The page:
Without missing a beat, Shane replied, “Sergeant, I brought the ice auger in just in case we went fishing for PT (physical training) in the morning.”
The sergeant acted casual and said, “All right,” and walked out of the room.
At 0530 the next morning, Shane and I were in the room with a few other guys, and the sergeant returned with the ice auger strapped to a medical backboard. He told us that the entire platoon was going on a run, and the ice auger strapped to the backboard was coming with us. In the dark Alaskan morning, he took us on a 6-mile run in 5 inches of snow. Four men carried the backboard at a time (one on each corner), and people would switch out when someone got tired. Most of the guys were not happy about the run, but I loved seeing everyone together, running as a group, helping each other carry the backboard. What I miss most about the Army is the teamwork and friendship that came through ridiculous situations like this.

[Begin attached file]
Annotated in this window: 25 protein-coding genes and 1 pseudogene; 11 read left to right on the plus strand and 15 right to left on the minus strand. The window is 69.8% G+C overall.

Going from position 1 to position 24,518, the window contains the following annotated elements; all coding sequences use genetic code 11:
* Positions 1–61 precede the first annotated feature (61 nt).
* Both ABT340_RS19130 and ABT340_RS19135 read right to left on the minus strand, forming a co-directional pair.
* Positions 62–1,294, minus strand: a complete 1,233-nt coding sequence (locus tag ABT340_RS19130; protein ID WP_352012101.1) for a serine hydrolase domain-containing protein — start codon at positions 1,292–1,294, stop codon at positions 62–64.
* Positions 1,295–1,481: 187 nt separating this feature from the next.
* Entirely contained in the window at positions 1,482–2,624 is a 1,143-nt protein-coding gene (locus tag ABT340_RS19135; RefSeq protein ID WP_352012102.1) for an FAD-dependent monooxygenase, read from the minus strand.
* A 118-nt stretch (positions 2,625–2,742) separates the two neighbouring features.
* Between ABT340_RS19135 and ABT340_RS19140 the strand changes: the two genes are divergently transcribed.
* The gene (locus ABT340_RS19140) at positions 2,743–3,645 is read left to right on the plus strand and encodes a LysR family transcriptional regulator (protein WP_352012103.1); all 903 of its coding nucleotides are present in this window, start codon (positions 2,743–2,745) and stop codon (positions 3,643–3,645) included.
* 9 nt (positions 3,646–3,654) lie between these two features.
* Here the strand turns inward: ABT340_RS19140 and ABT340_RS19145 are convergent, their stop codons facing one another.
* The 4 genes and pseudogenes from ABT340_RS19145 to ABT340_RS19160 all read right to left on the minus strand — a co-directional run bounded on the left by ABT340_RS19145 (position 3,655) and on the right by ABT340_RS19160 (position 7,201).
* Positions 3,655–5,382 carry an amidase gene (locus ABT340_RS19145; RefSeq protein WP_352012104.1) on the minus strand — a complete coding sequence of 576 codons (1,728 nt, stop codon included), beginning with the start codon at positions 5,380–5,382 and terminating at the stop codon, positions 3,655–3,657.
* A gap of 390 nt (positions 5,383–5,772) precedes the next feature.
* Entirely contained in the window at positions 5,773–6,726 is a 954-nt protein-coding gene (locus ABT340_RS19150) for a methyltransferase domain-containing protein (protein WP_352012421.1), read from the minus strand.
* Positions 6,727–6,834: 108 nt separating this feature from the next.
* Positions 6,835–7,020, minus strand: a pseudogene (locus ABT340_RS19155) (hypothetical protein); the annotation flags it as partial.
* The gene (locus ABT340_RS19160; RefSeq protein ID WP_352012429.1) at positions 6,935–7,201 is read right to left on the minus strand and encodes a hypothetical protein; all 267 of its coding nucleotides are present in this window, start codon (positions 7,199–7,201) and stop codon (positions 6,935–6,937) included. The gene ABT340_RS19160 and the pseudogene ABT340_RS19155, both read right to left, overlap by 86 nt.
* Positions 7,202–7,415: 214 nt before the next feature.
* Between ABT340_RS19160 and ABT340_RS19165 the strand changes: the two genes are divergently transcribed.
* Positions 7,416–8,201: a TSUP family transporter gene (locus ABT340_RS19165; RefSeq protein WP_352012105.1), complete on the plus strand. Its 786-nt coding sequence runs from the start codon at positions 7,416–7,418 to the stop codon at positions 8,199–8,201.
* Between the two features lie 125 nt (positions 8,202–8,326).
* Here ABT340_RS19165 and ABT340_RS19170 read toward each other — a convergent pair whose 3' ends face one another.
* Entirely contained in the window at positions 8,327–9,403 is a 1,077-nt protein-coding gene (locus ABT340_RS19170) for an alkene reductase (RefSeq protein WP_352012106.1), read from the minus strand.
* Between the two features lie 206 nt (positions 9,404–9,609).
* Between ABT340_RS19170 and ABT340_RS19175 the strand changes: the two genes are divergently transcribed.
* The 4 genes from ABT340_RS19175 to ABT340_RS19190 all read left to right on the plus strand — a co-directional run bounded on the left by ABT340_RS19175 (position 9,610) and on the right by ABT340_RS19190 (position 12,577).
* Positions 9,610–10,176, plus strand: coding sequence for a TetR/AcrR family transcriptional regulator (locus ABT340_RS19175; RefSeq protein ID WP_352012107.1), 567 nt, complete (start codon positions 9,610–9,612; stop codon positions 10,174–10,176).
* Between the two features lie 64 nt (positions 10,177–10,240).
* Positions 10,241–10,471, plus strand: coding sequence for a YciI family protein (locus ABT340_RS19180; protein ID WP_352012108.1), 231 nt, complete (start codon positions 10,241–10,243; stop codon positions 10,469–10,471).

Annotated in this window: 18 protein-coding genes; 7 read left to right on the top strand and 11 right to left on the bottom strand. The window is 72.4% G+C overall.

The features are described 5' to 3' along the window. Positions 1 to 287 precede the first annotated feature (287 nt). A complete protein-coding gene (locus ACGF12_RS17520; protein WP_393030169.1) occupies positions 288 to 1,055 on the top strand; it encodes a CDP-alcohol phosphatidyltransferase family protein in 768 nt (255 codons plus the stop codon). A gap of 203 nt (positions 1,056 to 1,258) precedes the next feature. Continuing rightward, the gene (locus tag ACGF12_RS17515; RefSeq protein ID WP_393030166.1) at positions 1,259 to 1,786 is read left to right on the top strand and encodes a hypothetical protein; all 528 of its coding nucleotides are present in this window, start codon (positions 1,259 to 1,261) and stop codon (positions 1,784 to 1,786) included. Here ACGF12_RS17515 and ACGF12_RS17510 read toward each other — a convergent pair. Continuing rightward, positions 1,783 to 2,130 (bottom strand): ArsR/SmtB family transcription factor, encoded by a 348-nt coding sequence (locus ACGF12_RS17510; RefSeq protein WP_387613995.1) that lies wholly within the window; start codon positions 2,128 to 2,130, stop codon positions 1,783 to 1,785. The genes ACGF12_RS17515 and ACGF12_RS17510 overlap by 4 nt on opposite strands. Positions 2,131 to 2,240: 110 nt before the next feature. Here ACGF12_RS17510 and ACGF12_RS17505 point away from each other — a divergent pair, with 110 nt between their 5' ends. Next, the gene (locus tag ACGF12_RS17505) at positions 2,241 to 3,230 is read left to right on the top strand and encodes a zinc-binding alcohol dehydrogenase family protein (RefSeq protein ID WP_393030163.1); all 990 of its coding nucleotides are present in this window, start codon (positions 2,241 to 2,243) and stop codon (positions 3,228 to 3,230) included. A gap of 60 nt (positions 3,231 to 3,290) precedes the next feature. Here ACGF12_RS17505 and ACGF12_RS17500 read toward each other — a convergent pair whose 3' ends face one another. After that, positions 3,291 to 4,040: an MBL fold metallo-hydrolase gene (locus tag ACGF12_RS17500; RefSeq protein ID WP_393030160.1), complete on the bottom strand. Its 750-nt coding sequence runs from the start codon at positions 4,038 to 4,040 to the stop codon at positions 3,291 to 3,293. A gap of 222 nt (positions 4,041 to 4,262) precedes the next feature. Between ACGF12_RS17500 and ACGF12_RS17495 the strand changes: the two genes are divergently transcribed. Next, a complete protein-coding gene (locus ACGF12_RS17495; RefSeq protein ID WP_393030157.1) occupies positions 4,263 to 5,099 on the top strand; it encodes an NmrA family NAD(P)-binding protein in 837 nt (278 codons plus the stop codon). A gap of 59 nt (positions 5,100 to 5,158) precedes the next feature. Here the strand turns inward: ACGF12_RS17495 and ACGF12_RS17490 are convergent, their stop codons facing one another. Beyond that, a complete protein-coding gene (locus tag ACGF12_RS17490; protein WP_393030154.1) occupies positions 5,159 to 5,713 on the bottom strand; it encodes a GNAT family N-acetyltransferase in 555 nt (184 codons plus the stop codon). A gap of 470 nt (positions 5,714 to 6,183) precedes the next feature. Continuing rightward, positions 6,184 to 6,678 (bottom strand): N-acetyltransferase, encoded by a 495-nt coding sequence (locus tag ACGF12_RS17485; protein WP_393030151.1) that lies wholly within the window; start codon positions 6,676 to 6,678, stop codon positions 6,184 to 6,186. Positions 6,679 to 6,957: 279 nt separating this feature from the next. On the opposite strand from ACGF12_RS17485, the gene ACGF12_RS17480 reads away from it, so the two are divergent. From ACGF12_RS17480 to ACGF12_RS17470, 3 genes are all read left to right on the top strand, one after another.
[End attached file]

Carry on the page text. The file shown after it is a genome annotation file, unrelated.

I became a Christian about the same time I was getting out of the Army. Three months before I would leave base for the last time, I was dropping off a friend at a bar, and while we were on the way, he told me that I looked depressed. I explained that life wasn’t going very well. At that time I was struggling with a lot of frustration, inner conflict, and a broken heart. He knew that I grew up in a Christian family, so he suggested that going to church would, perhaps, bring me some peace.
I had not been to church since I joined the Army, but I was persuaded, and the following morning we went out for breakfast and attended a local church. We slipped in the back just before service started, but in spite of knowing all the social cues, I wasn’t able to hide the fact that we were new. Of course, it didn’t help that my friend was hung over, and we both had the characteristic high and tight Army haircut.